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BIODIVERSITY: Plants Finally Get DNA Barcodes

Stephen Leahy* - Tierramérica

MÉRIDA, Mexico, Nov 20 2009 (IPS) - Advances made in genetic profiling could be used to fight illegal timber trading, provide authentication of herbal medicines and map entire food chains, according to experts at a conference of the Mexican Academy of Sciences.

The differences between some species are imperceptible to the human eye.  Credit: Public domain

The differences between some species are imperceptible to the human eye. Credit: Public domain

“It’s taken four years, but the new science of DNA (deoxyribonucleic acid) barcoding now has the crucial ‘marker’ for plants,” said David Schindel, executive secretary of the Consortium for the Barcode of Life (CBOL).

“Biodiversity scientists are using DNA technology to unravel mysteries, much like detectives use it to solve crimes,” Schindel told Tierramérica from Mexico City, where CBOL was co-host of the Nov. 10-12 conference of the Mexican Academy of Sciences with the Biology Institute of the Autonomous National University of Mexico (UNAM).

“This work in Mexico and elsewhere is enormously important,” says Patricia Escalante, chair of the Institute’s zoology department.

“Barcoding is a tool to identify species faster, more cheaply, and more precisely than traditional methods,” Escalante stated in a press release.

DNA is a complex molecule containing all the genetic instructions for any organism to develop. While the DNA of a human is different and more complex than that of a worm, mouse DNA is quite similar to human DNA.

Several years ago, Canada’s Biodiversity Institute of Ontario identified a portion of a gene called “cytochrome c oxidase I” that has proved to be the location of the unique “barcode” for all animal species. Knowing the location each species’ unique barcode now allows scientists to quickly and easily identify them.

In a few years the technology is expected to progress to the point that identifying a species will require little more than taking a tissue sample and using a scanner similar to the barcode scanners used in grocery stores, says Schindel.

While different areas of DNA have been identified that serve as the barcode regions for birds and for insects, plants had remained elusive, in part because there are an estimated 400,000 species of flora.

CBOL scientists can now compile a database of all known plant species with their unique barcodes, which can be utilised as a sort of global reference library.

In the near future, inspectors will be able to take a small sample from raw logs or lumber and determine if it is from illegally harvested trees.

Similar testing can also verify if an exotic wood is being sold at a premium price on the legal market is indeed what it claims to be. This can raise the value of the product and stem illegal trade or reveal fakes, according to Schindel.

The same is true for herbal medicines. Mixtures of dried and ground up herbal preparations are extremely difficult to identify without DNA barcoding, he says.

Mexico has roughly 800 species of cactus, some of which are very rare and prized by collectors. Many are used in landscaping. But there are no maps of the habitats of the various types, and only a few experts in the world can identify individual species.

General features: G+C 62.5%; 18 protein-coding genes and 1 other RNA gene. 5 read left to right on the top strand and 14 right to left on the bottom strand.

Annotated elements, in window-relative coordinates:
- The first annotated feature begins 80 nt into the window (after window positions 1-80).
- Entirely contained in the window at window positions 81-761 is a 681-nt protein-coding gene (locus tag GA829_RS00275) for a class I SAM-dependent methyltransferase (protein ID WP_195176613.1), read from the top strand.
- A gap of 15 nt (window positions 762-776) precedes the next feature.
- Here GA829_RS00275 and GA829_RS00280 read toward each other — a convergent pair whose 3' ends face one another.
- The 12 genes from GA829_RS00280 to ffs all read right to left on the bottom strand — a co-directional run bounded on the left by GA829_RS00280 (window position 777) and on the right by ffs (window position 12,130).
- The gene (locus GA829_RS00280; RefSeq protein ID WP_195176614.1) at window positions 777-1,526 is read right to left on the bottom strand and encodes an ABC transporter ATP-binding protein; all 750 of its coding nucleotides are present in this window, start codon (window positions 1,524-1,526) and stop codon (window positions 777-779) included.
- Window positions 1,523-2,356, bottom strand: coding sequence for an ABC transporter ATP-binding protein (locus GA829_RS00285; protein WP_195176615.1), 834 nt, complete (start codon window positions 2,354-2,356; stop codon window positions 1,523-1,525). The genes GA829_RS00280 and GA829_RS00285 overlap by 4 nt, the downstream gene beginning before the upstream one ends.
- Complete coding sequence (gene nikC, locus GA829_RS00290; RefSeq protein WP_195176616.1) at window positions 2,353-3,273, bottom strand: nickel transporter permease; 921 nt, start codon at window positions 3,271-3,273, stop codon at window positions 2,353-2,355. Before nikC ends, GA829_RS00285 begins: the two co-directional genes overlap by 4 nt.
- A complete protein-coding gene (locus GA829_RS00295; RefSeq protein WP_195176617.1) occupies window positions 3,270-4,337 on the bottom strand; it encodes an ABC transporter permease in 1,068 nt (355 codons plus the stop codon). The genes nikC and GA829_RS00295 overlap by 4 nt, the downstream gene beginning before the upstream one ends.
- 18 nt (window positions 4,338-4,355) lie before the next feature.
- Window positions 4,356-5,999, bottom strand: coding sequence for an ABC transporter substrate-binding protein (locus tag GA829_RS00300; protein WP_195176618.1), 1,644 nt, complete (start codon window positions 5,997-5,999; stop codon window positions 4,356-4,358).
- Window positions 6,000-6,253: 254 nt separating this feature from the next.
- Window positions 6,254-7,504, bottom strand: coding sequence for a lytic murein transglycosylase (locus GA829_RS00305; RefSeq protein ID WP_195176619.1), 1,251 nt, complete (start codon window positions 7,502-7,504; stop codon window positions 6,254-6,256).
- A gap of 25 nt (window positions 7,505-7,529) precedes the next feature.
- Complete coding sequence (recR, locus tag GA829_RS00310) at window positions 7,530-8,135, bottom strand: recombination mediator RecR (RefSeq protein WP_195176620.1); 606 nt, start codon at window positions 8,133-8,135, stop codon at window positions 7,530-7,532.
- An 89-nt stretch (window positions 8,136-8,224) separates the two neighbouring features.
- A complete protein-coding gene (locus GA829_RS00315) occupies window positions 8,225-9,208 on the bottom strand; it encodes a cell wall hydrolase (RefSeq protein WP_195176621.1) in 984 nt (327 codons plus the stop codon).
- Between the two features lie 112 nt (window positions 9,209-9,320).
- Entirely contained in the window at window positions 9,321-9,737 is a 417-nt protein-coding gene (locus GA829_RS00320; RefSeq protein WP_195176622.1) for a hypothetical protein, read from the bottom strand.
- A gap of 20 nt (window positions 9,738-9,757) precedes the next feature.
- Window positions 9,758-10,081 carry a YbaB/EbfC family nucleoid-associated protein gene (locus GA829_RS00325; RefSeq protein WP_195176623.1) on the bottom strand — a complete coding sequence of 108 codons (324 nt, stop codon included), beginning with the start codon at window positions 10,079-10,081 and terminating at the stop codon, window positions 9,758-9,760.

“If Mexico doesn’t protect these rare species, they’ll be gone, but first you have to know where they are,” Schindel said.

DNA barcoding could help to map the distribution of each type of cactus. That, in turn, could open new markets for local people to sell these plants because officials could determine whether it could be done sustainably, he explained.

Legal versus illegal trade in wild animals is also difficult to sort out if there are no simple ways available to identify the species. In 2003 a Brazilian man was caught smuggling 58 eggs, which he claimed were quail eggs. But airport police suspected they might be parrots.

The eggs never hatched, but DNA barcoding showed three of the eggs were blue and gold macaws (a vulnerable species, according to the IUCN – International Union for the Conservation of Nature), 51 blue-bellied or yellow-faced Amazon parrots (both threatened species) and four yellow-crowned Amazons, which are not endangered.

The applications for genetic profiling seem endless. In Mexico City, scientists from Spain announced they had DNA barcoded blood in the bellies of 100 mosquitoes, biting midges and sandflies to reveal which animals the insects bite besides humans.

According to a news release, they found the insects had bitten 18 mammals, including hares, partridges and mongoose, and 26 types of birds. The results are important to malaria and other disease vector research.

Canadian scientists presented new research based on the DNA analysis of bat guano, which revealed that eight bat species feed on over 300 types of insect – one of the largest food webs ever discovered.

This extension of DNA barcoding to unravel complex dynamics in the wild is an exciting new research field with important implications for nature conservation, Atilano Contreras, of the UNAM Institute of Biology, told Tierramérica.

While not yet widely used in Mexico, DNA barcoding has identified several new species of parasites. Fungal parasites are believed to be the main cause of the worldwide decline in amphibians, Contreras said.

(*This story was originally published by Latin American newspapers that are part of the Tierramérica network. Tierramérica is a specialised news service produced by IPS with the backing of the United Nations Development Programme, United Nations Environment Programme and the World Bank.)

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